Large corporations are increasingly looking to innovate, and on the hunt to integrate new technologies into their processes to make them faster, better and more accurate. This is why more and more, they are turning to startups to achieve these goals. Corporates are usually comfortable in working with established SMEs, much less with very young innovative ventures. One of the most recent learning curves for corporations working with early stage ventures has been that starting big does not harness the speediest success. As such, the favoured method for a corporate to test an identified an innovative solution is to launch a Proof of Concept (POC).
A POC allows corporates to start small and fast. There is very little commitment involved in a POC, and the collaboration gives insights into the service’s capacity in solving a corporate challenge, and how the two stakeholders can work together on a larger scale. For startups, POCs are also useful. Four in ten start-ups fail within the first five years, not merely because of their inability to attract funds but because they cannot generate revenues by acquiring clients. POCs provide an opportunity to engage fast with a corporate with technically little limitation, and prove the value of a venture’s services. An entrepreneur will likely find it easier to negotiate a £10k deal rather than a £100k one to start off.
Seeing the benefits for both parties, it is no surprise then, that more start-ups and corporates than ever are igniting their collaborations with POCs across many sectors. But the multiplication of POCs hides an essential challenge: many start-ups and large corporations fail to pin down a long-term relationship beyond the proof of concept. Yet, success can only be found for both actors by moving from trialling a POC to an actual deployment.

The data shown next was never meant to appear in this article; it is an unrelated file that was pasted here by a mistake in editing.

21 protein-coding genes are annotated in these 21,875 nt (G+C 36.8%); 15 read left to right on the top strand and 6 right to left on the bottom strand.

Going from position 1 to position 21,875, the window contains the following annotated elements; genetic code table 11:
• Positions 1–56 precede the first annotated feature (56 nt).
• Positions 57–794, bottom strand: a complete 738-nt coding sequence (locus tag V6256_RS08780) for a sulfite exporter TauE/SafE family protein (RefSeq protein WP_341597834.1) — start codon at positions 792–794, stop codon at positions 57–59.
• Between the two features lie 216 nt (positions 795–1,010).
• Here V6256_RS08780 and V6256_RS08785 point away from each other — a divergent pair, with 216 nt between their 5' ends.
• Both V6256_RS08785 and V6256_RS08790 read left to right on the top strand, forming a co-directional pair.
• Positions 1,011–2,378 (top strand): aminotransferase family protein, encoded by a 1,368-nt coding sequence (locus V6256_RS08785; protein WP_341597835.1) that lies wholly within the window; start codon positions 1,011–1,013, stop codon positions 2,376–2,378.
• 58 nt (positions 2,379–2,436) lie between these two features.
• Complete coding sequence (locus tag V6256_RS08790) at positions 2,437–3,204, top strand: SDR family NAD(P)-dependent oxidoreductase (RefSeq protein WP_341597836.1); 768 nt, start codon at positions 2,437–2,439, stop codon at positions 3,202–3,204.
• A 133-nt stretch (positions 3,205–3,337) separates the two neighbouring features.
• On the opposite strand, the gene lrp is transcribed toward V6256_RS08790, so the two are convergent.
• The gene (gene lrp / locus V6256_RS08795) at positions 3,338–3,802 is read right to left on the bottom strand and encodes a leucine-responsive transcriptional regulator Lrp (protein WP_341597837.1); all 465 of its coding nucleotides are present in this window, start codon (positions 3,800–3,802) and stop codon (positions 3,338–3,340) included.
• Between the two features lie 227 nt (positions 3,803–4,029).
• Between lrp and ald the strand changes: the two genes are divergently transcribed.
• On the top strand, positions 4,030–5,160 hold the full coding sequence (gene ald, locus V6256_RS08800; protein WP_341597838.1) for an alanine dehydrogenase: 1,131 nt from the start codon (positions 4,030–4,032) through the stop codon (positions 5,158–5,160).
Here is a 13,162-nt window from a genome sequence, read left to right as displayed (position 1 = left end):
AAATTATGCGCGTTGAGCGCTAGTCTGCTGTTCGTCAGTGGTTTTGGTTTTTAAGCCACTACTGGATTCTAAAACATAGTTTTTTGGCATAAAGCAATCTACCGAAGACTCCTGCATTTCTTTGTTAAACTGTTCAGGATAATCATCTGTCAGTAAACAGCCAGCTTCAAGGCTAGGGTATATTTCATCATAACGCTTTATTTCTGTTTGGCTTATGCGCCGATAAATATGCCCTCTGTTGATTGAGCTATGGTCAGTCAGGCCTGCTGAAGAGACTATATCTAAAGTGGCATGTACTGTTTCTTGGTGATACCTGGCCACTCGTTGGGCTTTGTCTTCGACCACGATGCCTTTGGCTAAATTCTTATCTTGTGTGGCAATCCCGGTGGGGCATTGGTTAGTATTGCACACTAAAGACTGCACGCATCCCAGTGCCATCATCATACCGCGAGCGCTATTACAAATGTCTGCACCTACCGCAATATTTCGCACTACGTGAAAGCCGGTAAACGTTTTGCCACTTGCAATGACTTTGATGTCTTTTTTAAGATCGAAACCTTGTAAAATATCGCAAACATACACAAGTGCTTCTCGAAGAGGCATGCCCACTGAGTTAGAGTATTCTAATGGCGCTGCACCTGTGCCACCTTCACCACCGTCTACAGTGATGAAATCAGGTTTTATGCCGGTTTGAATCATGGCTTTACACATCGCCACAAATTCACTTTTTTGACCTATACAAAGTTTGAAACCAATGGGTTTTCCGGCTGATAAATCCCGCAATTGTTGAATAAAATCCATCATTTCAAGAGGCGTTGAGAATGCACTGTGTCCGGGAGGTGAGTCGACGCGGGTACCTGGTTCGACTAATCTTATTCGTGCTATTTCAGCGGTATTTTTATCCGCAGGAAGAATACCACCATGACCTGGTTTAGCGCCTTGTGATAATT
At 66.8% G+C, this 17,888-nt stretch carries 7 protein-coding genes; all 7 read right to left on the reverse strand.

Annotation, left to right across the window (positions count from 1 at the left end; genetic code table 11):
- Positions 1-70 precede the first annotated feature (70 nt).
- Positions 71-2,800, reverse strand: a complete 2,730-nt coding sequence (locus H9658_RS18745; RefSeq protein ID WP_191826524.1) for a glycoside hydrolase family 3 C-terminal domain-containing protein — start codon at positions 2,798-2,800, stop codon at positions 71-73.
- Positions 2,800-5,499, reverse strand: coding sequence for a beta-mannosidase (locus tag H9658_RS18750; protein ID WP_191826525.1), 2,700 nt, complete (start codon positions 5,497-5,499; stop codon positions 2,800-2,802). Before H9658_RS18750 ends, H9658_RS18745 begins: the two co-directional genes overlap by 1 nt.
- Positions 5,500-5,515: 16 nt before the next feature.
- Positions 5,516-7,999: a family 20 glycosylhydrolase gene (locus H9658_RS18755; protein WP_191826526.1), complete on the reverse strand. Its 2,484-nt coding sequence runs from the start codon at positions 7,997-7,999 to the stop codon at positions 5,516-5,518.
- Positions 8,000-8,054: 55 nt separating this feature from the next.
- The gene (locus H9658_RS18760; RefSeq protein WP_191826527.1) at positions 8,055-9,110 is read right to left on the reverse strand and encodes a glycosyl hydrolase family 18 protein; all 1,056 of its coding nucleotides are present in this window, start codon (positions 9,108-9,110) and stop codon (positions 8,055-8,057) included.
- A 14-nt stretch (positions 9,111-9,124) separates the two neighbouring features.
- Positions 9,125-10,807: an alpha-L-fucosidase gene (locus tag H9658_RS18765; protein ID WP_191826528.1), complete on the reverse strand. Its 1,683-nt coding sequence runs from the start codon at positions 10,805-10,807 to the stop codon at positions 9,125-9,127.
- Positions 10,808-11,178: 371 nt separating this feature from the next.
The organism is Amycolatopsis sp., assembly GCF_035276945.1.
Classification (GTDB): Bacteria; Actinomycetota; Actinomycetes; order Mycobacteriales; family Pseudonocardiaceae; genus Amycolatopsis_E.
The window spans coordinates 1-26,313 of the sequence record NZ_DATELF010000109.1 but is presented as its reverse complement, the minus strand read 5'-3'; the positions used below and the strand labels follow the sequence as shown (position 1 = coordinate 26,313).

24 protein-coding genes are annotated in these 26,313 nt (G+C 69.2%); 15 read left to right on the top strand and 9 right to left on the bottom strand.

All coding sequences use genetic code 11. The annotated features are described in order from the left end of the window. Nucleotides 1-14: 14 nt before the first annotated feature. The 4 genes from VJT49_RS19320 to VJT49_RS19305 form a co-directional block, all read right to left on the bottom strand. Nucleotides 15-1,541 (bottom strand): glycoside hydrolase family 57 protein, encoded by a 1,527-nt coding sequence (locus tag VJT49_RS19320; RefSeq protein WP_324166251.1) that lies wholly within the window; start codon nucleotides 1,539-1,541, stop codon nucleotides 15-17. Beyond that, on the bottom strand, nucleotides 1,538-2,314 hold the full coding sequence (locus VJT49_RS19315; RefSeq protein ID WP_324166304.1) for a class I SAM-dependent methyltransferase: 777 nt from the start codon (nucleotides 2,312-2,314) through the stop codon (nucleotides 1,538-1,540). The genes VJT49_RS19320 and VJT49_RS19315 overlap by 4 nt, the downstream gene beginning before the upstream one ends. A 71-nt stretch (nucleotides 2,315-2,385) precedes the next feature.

So how can startups and corporates work beyond a POC and foster a long-term relationship? Let’s examine various challenges they face, and look into a change in methodology that will support long-term relationships.
Challenge Number 1: Inertia – corporates’ inability to change
Many blue-chip organisations are stuck in historical processes that are very hard to change. While being powerhouses within their industry, their legacy (product, management, legal, IT) also prevents them from adapting and thinking beyond “business as usual”. To jump on the innovation bangwagon, some corporates do startup-washing – using POCs to showcase their work with startups. This is detrimental to the startups, who cannot survive on the sole launch of POCs. But this is also detrimental to the corporates. They adhere to the illusion that they are innovating - while in fact they are not. If the corporate leadership does not have the right long term vision and foresight, it faces the fate of Kodak, a once innovative an beloved multinational that went bankrupt in 2012.
Changing culture and a traditional business approach may be the hardest challenge to tackle. Any corporate management must be willing to accept that for things to move forward, it will require strong leadership ambition, a genuine commitment to deploy innovation, accepting technical and human challenges, considerable investment, and a overhaul of IT at the least.
Challenge Number 2: IT integration is a headache
Testing a startup service on a small segment size is a fairly simple process. Most POCs can run “straight out of the box” with minimal programming involved. However, it’s a different ball-game when attempting to deploy and integrate this service to a large, old and mineful infrastructure. Corporates, but also at times startups, can find the IT deployment process daunting, and back down when facing the magnitude of the task. There is no one solution, as the architecture legacy differs from one corporate to another, as well as the startup solution that could be deployed – but corporates, startups and third parties should work towards defining a framework - a protocol of integration - that would first prepare the corporate for the IT changes coming ahead, and second educate the startups in how to handle the integration with limited resources.